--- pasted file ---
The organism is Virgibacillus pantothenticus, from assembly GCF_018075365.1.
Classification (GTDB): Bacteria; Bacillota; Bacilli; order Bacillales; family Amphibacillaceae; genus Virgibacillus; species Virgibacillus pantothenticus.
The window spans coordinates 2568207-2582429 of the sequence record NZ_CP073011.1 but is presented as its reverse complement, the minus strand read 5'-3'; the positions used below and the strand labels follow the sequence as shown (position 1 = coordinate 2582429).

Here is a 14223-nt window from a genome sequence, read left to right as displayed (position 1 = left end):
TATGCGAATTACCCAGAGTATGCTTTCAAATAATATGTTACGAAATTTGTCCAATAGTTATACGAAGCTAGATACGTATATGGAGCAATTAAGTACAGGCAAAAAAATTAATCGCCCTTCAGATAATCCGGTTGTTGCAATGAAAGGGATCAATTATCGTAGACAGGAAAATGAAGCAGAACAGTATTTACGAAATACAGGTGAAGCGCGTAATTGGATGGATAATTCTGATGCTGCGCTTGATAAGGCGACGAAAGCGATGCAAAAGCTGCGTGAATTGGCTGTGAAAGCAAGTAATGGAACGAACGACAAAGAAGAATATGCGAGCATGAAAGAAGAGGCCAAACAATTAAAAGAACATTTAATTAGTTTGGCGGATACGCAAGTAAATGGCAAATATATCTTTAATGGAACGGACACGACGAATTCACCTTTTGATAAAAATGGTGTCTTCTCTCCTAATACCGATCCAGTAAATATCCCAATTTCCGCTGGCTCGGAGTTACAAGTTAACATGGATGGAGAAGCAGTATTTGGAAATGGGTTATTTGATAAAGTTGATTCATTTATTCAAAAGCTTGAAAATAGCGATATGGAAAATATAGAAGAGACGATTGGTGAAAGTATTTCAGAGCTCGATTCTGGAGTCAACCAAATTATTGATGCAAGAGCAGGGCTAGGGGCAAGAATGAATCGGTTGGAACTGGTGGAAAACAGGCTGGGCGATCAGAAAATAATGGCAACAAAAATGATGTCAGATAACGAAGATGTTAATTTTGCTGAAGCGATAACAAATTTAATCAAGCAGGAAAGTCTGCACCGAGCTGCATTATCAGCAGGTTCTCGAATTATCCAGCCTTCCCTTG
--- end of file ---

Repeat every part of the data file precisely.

The organism is Virgibacillus pantothenticus, from assembly GCF_018075365.1.
Classification (GTDB): Bacteria; Bacillota; Bacilli; order Bacillales; family Amphibacillaceae; genus Virgibacillus; species Virgibacillus pantothenticus.
The window spans coordinates 2568207-2582429 of the sequence record NZ_CP073011.1 but is presented as its reverse complement, the minus strand read 5'-3'; the positions used below and the strand labels follow the sequence as shown (position 1 = coordinate 2582429).

Here is a 14223-nt window from a genome sequence, read left to right as displayed (position 1 = left end):
TATGCGAATTACCCAGAGTATGCTTTCAAATAATATGTTACGAAATTTGTCCAATAGTTATACGAAGCTAGATACGTATATGGAGCAATTAAGTACAGGCAAAAAAATTAATCGCCCTTCAGATAATCCGGTTGTTGCAATGAAAGGGATCAATTATCGTAGACAGGAAAATGAAGCAGAACAGTATTTACGAAATACAGGTGAAGCGCGTAATTGGATGGATAATTCTGATGCTGCGCTTGATAAGGCGACGAAAGCGATGCAAAAGCTGCGTGAATTGGCTGTGAAAGCAAGTAATGGAACGAACGACAAAGAAGAATATGCGAGCATGAAAGAAGAGGCCAAACAATTAAAAGAACATTTAATTAGTTTGGCGGATACGCAAGTAAATGGCAAATATATCTTTAATGGAACGGACACGACGAATTCACCTTTTGATAAAAATGGTGTCTTCTCTCCTAATACCGATCCAGTAAATATCCCAATTTCCGCTGGCTCGGAGTTACAAGTTAACATGGATGGAGAAGCAGTATTTGGAAATGGGTTATTTGATAAAGTTGATTCATTTATTCAAAAGCTTGAAAATAGCGATATGGAAAATATAGAAGAGACGATTGGTGAAAGTATTTCAGAGCTCGATTCTGGAGTCAACCAAATTATTGATGCAAGAGCAGGGCTAGGGGCAAGAATGAATCGGTTGGAACTGGTGGAAAACAGGCTGGGCGATCAGAAAATAATGGCAACAAAAATGATGTCAGATAACGAAGATGTTAATTTTGCTGAAGCGATAACAAATTTAATCAAGCAGGAAAGTCTGCACCGAGCTGCATTATCAGCAGGTTCTCGAATTATCCAGCCTTCCCTTG